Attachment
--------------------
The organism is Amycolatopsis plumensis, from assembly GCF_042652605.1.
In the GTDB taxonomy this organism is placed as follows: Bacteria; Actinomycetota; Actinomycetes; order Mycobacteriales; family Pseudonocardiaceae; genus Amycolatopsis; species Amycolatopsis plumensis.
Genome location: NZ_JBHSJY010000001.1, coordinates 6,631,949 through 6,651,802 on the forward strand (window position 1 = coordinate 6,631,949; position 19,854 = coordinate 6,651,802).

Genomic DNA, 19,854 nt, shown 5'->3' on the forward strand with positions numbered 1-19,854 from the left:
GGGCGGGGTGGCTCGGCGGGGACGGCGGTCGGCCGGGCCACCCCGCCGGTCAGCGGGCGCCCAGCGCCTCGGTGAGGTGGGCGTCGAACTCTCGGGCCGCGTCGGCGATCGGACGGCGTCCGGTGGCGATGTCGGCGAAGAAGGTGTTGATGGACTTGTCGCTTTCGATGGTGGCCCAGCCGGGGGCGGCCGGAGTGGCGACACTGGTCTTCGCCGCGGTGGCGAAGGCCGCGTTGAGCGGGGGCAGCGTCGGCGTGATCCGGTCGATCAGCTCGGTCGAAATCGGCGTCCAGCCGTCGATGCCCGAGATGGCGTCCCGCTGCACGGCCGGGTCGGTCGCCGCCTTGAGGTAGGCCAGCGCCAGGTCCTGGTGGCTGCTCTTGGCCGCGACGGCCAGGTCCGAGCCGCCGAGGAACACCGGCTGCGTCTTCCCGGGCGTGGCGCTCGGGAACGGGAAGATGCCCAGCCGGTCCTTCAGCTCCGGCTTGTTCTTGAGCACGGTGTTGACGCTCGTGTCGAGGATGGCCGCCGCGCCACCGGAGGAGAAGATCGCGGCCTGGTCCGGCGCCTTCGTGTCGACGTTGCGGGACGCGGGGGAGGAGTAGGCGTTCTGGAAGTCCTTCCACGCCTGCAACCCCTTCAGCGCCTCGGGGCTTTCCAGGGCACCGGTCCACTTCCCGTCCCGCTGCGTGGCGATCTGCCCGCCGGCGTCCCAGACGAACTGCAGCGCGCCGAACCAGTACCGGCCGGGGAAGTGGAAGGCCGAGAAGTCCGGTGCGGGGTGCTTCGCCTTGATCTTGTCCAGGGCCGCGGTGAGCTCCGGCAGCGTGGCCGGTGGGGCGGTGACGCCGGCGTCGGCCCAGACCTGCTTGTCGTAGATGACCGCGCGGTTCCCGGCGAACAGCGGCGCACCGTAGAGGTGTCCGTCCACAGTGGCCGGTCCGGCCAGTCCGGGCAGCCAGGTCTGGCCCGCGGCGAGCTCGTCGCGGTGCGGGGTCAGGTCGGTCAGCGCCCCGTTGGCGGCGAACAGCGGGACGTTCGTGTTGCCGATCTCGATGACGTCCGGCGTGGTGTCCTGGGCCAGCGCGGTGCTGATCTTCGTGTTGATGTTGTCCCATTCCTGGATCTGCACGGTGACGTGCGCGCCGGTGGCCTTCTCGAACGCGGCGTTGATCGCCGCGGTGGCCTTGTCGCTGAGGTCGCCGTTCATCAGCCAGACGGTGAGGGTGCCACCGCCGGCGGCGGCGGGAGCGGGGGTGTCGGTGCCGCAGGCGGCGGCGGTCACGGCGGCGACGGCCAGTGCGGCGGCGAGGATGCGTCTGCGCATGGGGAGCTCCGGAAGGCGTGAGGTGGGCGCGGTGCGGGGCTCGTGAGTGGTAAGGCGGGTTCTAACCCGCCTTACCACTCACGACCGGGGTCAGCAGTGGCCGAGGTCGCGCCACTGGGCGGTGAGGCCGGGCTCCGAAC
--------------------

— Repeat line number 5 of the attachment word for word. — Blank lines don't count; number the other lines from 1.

GGGCGGGGTGGCTCGGCGGGGACGGCGGTCGGCCGGGCCACCCCGCCGGTCAGCGGGCGCCCAGCGCCTCGGTGAGGTGGGCGTCGAACTCTCGGGCCGCGTCGGCGATCGGACGGCGTCCGGTGGCGATGTCGGCGAAGAAGGTGTTGATGGACTTGTCGCTTTCGATGGTGGCCCAGCCGGGGGCGGCCGGAGTGGCGACACTGGTCTTCGCCGCGGTGGCGAAGGCCGCGTTGAGCGGGGGCAGCGTCGGCGTGATCCGGTCGATCAGCTCGGTCGAAATCGGCGTCCAGCCGTCGATGCCCGAGATGGCGTCCCGCTGCACGGCCGGGTCGGTCGCCGCCTTGAGGTAGGCCAGCGCCAGGTCCTGGTGGCTGCTCTTGGCCGCGACGGCCAGGTCCGAGCCGCCGAGGAACACCGGCTGCGTCTTCCCGGGCGTGGCGCTCGGGAACGGGAAGATGCCCAGCCGGTCCTTCAGCTCCGGCTTGTTCTTGAGCACGGTGTTGACGCTCGTGTCGAGGATGGCCGCCGCGCCACCGGAGGAGAAGATCGCGGCCTGGTCCGGCGCCTTCGTGTCGACGTTGCGGGACGCGGGGGAGGAGTAGGCGTTCTGGAAGTCCTTCCACGCCTGCAACCCCTTCAGCGCCTCGGGGCTTTCCAGGGCACCGGTCCACTTCCCGTCCCGCTGCGTGGCGATCTGCCCGCCGGCGTCCCAGACGAACTGCAGCGCGCCGAACCAGTACCGGCCGGGGAAGTGGAAGGCCGAGAAGTCCGGTGCGGGGTGCTTCGCCTTGATCTTGTCCAGGGCCGCGGTGAGCTCCGGCAGCGTGGCCGGTGGGGCGGTGACGCCGGCGTCGGCCCAGACCTGCTTGTCGTAGATGACCGCGCGGTTCCCGGCGAACAGCGGCGCACCGTAGAGGTGTCCGTCCACAGTGGCCGGTCCGGCCAGTCCGGGCAGCCAGGTCTGGCCCGCGGCGAGCTCGTCGCGGTGCGGGGTCAGGTCGGTCAGCGCCCCGTTGGCGGCGAACAGCGGGACGTTCGTGTTGCCGATCTCGATGACGTCCGGCGTGGTGTCCTGGGCCAGCGCGGTGCTGATCTTCGTGTTGATGTTGTCCCATTCCTGGATCTGCACGGTGACGTGCGCGCCGGTGGCCTTCTCGAACGCGGCGTTGATCGCCGCGGTGGCCTTGTCGCTGAGGTCGCCGTTCATCAGCCAGACGGTGAGGGTGCCACCGCCGGCGGCGGCGGGAGCGGGGGTGTCGGTGCCGCAGGCGGCGGCGGTCACGGCGGCGACGGCCAGTGCGGCGGCGAGGATGCGTCTGCGCATGGGGAGCTCCGGAAGGCGTGAGGTGGGCGCGGTGCGGGGCTCGTGAGTGGTAAGGCGGGTTCTAACCCGCCTTACCACTCACGACCGGGGTCAGCAGTGGCCGAGGTCGCGCCACTGGGCGGTGAGGCCGGGCTCCGAAC